Jabbing sailors in the fleet with the coming COVID-19 vaccines will happen “pretty quickly,” the Navy’s top officer said Wednesday.
Speaking to lawmakers during a hearing before the Senate Armed Services readiness and management support subcommittee, Chief of Naval Operations Adm. Mike Gilday said the sea service learned how to prioritize COVID testing this year and will apply those lessons to deciding who gets the shots first.
The U.S. Defense Department has yet to lay out its overall strategy for how servicemembers will be vaccinated, but Pentagon spokesman Jonathan Hoffman said in an email Wednesday that they are looking to provide an update in the coming days.
Gilday’s comments offered a first glimpse at what the servicemember vaccination effort will look like involving vaccines manufactured by Pfizer and Moderna, both of which are being reviewed for a U.S. Food and Drug Administration emergency-use authorization and could start being administered this month.
Ten U.S. locations across the Defense Department will receive the Pfizer vaccine, a medicine that is being shipped in GPS-tracked coolers because the vaccine must be stored at ultra-cold temperatures and is good for five days once it is thawed, Gilday said.
“Every (U.S.) medical treatment facility in the military will receive that vaccine,” he said.
Outside of the continental United States, three to four overseas locations will receive Moderna’s COVID vaccine, which can be refrigerated for up to 30 days and doesn’t require the extreme temperatures of the Pfizer version, Gilday said.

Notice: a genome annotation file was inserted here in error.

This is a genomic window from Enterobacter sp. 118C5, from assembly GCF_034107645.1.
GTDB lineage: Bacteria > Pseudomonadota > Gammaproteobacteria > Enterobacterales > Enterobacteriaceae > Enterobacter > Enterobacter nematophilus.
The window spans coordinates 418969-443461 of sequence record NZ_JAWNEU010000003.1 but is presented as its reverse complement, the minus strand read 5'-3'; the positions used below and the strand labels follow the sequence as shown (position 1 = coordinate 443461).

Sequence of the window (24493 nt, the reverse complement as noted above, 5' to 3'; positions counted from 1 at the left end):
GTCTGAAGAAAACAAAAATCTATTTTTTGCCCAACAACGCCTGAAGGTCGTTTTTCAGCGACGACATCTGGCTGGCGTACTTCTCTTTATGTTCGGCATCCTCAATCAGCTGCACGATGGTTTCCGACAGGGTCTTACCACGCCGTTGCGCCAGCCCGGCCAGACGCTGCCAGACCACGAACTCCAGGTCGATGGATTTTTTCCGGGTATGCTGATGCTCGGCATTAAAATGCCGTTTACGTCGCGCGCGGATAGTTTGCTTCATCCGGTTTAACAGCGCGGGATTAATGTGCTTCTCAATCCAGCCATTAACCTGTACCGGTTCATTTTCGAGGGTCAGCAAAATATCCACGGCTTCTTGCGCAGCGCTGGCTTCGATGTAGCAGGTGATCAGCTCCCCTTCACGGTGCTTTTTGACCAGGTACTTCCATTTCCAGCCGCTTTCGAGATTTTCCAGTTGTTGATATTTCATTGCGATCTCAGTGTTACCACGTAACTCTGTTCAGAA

Both vaccines require two shots taken a few weeks apart.
Health care workers and emergency and safety personnel will likely be the first servicemembers to receive the vaccine since they are most likely to come in contact with the infected, he said.
Strategic forces, including those involved in cyber missions and ballistic missile submarine crews will likely come next, as will units set to deploy in the coming months, according to Gilday.
“We have a good count on what those numbers are,” Gilday said. “If there’s anything we’re good at, it’s mass immunization of the military.”
“We feel pretty confident that once we get the vaccine distributed, that the vaccination piece, now that we have the prioritization well thought out, will happen pretty quickly,” he said.
Navy Secretary Kenneth Braithwaite told lawmakers that COVID-19 “caught the department off-guard, as it did the entire world.”
“The Navy in particular struggled through the early weeks of this” due to the close-quarter nature of ship and sub life, he said.
While a high-profile COVID outbreak aboard the aircraft carrier Theodore Roosevelt infected roughly a quarter of the 5,000-sailor crew this spring, Braithwaite credited Gilday and other leaders for taking mitigation steps that have prevented further outbreaks on a similar scale and allowed the Navy to continue operations.
“We have over 100 ships today that are at sea, deployed,” he noted, adding that “there are cases of COVID aboard some of those ships.”
CNO Gilday said this fall that while nearly 200 ships had suffered outbreaks, lessons learned helped to contain those outbreaks.
“It’s an amazing story of resiliency to be able to isolate the issue, address the issue, through contract tracing, through all the protocols … social distancing, masks,” Braithwaite said. “When I go aboard a ship, everybody’s masked up.”
Still, such COVID mitigation protocols have strained the fleet and led to longer deployments for sailors, with several ships breaking the record for consecutive days at sea this year because port calls were deemed too risky as captains seek to maintain their COVID-free bubble.
Geoff is the editor of Navy Times, but he still loves writing stories. He covered Iraq and Afghanistan extensively and was a reporter at the Chicago Tribune. He welcomes any and all kinds of tips at firstname.lastname@example.org.